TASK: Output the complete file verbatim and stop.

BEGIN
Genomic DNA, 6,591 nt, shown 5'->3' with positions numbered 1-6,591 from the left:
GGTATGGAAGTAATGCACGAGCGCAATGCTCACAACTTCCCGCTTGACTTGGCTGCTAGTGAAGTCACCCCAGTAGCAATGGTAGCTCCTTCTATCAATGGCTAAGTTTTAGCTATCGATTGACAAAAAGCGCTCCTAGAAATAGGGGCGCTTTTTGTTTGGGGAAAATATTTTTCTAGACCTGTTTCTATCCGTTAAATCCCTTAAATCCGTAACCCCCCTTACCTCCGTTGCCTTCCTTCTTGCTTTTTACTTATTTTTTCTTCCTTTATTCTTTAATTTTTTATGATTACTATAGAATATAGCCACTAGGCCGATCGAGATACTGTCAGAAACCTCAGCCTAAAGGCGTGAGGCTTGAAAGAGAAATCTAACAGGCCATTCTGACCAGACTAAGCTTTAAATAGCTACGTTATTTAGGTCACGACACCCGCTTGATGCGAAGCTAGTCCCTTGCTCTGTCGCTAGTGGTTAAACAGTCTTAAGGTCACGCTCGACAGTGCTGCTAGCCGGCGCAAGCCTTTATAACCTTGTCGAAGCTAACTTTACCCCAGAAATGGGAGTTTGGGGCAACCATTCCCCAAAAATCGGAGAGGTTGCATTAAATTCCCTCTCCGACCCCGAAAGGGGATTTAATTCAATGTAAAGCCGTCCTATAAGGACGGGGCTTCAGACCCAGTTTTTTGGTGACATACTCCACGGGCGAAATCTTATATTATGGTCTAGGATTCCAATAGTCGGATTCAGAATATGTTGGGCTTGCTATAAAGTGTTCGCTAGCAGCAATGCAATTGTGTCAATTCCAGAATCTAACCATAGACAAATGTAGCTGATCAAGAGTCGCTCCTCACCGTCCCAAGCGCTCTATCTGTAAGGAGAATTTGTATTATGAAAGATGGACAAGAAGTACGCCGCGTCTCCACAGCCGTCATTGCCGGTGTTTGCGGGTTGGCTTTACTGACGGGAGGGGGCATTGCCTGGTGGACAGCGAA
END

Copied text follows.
Genomic DNA, 6,591 nt, shown 5'->3' with positions numbered 1-6,591 from the left:
GGTATGGAAGTAATGCACGAGCGCAATGCTCACAACTTCCCGCTTGACTTGGCTGCTAGTGAAGTCACCCCAGTAGCAATGGTAGCTCCTTCTATCAATGGCTAAGTTTTAGCTATCGATTGACAAAAAGCGCTCCTAGAAATAGGGGCGCTTTTTGTTTGGGGAAAATATTTTTCTAGACCTGTTTCTATCCGTTAAATCCCTTAAATCCGTAACCCCCCTTACCTCCGTTGCCTTCCTTCTTGCTTTTTACTTATTTTTTCTTCCTTTATTCTTTAATTTTTTATGATTACTATAGAATATAGCCACTAGGCCGATCGAGATACTGTCAGAAACCTCAGCCTAAAGGCGTGAGGCTTGAAAGAGAAATCTAACAGGCCATTCTGACCAGACTAAGCTTTAAATAGCTACGTTATTTAGGTCACGACACCCGCTTGATGCGAAGCTAGTCCCTTGCTCTGTCGCTAGTGGTTAAACAGTCTTAAGGTCACGCTCGACAGTGCTGCTAGCCGGCGCAAGCCTTTATAACCTTGTCGAAGCTAACTTTACCCCAGAAATGGGAGTTTGGGGCAACCATTCCCCAAAAATCGGAGAGGTTGCATTAAATTCCCTCTCCGACCCCGAAAGGGGATTTAATTCAATGTAAAGCCGTCCTATAAGGACGGGGCTTCAGACCCAGTTTTTTGGTGACATACTCCACGGGCGAAATCTTATATTATGGTCTAGGATTCCAATAGTCGGATTCAGAATATGTTGGGCTTGCTATAAAGTGTTCGCTAGCAGCAATGCAATTGTGTCAATTCCAGAATCTAACCATAGACAAATGTAGCTGATCAAGAGTCGCTCCTCACCGTCCCAAGCGCTCTATCTGTAAGGAGAATTTGTATTATGAAAGATGGACAAGAAGTACGCCGCGTCTCCACAGCCGTCATTGCCGGTGTTTGCGGGTTGGCTTTACTGACGGGAGGGGGCATTGCCTGGTGGACAGCGAA